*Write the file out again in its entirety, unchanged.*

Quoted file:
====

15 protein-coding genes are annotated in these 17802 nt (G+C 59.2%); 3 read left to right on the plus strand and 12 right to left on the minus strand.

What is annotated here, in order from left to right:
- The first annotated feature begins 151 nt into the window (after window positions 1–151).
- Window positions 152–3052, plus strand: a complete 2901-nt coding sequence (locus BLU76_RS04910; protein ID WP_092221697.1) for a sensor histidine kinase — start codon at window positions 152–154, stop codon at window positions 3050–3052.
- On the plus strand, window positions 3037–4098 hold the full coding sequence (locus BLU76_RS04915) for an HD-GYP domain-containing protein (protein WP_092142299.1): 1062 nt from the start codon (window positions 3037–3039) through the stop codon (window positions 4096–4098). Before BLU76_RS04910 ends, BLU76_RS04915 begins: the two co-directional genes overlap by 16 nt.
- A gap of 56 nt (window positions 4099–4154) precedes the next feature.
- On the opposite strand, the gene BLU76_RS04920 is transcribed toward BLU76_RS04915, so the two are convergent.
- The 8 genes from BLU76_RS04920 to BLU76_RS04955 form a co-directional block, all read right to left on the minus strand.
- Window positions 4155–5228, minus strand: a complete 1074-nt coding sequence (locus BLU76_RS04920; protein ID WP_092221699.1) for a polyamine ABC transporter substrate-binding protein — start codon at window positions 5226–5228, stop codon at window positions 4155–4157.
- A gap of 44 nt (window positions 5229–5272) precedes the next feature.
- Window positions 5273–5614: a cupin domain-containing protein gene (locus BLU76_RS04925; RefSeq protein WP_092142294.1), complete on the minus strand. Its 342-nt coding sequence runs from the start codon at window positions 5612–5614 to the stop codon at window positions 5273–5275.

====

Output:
15 protein-coding genes are annotated in these 17802 nt (G+C 59.2%); 3 read left to right on the plus strand and 12 right to left on the minus strand.

What is annotated here, in order from left to right:
- The first annotated feature begins 151 nt into the window (after window positions 1–151).
- Window positions 152–3052, plus strand: a complete 2901-nt coding sequence (locus BLU76_RS04910; protein ID WP_092221697.1) for a sensor histidine kinase — start codon at window positions 152–154, stop codon at window positions 3050–3052.
- On the plus strand, window positions 3037–4098 hold the full coding sequence (locus BLU76_RS04915) for an HD-GYP domain-containing protein (protein WP_092142299.1): 1062 nt from the start codon (window positions 3037–3039) through the stop codon (window positions 4096–4098). Before BLU76_RS04910 ends, BLU76_RS04915 begins: the two co-directional genes overlap by 16 nt.
- A gap of 56 nt (window positions 4099–4154) precedes the next feature.
- On the opposite strand, the gene BLU76_RS04920 is transcribed toward BLU76_RS04915, so the two are convergent.
- The 8 genes from BLU76_RS04920 to BLU76_RS04955 form a co-directional block, all read right to left on the minus strand.
- Window positions 4155–5228, minus strand: a complete 1074-nt coding sequence (locus BLU76_RS04920; protein ID WP_092221699.1) for a polyamine ABC transporter substrate-binding protein — start codon at window positions 5226–5228, stop codon at window positions 4155–4157.
- A gap of 44 nt (window positions 5229–5272) precedes the next feature.
- Window positions 5273–5614: a cupin domain-containing protein gene (locus BLU76_RS04925; RefSeq protein WP_092142294.1), complete on the minus strand. Its 342-nt coding sequence runs from the start codon at window positions 5612–5614 to the stop codon at window positions 5273–5275.